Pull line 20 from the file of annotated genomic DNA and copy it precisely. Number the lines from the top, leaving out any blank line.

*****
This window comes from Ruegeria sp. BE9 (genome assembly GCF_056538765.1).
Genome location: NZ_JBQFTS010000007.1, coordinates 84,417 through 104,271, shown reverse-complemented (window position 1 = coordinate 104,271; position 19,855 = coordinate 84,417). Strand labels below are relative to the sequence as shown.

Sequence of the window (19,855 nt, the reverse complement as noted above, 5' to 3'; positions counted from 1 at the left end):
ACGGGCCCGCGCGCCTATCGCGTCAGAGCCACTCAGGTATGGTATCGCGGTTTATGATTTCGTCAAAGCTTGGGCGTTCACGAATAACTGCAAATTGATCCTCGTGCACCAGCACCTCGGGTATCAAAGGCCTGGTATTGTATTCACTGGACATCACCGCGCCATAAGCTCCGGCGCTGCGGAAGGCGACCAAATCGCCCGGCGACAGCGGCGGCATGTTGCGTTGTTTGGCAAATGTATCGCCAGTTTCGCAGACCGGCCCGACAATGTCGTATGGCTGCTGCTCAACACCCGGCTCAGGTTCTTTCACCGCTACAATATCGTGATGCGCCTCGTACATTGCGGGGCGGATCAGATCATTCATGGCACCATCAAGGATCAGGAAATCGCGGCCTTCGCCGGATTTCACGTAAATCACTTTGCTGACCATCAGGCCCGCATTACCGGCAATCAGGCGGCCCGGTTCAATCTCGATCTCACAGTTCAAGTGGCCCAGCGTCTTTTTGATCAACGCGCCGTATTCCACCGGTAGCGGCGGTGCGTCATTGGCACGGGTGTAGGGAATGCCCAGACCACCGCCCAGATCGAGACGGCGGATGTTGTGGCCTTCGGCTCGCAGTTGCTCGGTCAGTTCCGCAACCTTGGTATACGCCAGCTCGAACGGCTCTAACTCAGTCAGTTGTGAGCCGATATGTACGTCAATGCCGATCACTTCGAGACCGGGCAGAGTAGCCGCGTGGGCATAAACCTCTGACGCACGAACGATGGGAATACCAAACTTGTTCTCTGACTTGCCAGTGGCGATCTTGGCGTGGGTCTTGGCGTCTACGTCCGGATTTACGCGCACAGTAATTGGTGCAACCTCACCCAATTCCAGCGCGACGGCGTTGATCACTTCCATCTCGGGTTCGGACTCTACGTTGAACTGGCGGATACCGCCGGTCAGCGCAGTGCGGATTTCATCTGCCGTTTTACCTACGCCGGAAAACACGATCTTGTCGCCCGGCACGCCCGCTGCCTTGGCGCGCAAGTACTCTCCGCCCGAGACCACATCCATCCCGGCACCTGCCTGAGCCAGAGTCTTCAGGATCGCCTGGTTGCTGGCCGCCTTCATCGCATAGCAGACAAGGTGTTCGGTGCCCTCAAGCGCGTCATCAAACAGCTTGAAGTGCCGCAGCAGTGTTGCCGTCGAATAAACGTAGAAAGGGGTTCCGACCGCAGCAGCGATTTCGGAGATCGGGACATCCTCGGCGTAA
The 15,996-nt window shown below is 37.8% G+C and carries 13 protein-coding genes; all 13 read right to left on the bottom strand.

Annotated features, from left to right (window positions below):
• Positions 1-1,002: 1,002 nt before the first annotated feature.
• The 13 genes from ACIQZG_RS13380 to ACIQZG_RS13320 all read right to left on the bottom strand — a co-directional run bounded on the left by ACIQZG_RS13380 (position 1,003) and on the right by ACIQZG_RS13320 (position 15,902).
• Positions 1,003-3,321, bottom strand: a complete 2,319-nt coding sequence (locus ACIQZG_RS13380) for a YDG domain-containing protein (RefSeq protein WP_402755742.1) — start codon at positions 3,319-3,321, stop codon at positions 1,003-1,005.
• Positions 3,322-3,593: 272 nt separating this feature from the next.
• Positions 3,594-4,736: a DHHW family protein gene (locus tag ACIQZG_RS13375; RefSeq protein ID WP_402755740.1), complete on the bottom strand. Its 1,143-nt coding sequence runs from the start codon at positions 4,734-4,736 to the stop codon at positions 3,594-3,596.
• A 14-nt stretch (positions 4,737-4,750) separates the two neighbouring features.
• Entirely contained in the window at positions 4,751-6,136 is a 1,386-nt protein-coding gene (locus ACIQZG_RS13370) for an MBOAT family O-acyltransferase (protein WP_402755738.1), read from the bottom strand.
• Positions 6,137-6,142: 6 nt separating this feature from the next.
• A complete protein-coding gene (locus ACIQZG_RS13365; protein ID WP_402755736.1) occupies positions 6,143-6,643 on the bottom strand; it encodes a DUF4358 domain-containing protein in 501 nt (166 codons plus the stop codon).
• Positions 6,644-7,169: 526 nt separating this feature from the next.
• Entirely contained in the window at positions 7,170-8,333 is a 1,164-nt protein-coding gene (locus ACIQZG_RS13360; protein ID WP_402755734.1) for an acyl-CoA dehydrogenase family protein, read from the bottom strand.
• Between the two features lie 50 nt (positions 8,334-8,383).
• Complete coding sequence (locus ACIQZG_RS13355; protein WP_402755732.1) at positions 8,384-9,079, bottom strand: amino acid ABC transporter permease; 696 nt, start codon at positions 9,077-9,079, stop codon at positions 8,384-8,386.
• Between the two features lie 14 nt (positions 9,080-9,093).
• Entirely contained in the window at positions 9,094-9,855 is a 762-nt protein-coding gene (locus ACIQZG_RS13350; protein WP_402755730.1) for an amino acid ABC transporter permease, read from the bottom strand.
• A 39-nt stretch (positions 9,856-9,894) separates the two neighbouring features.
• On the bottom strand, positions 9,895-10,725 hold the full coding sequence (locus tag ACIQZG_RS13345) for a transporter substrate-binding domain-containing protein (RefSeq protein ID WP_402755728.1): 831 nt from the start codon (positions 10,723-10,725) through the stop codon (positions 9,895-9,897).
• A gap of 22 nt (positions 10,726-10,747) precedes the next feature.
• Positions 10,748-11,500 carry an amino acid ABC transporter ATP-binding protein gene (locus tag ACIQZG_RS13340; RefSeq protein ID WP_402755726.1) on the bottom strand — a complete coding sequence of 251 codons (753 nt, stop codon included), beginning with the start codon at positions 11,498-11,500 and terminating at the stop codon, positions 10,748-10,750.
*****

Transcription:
• Between the two features lie 14 nt (positions 9,080-9,093).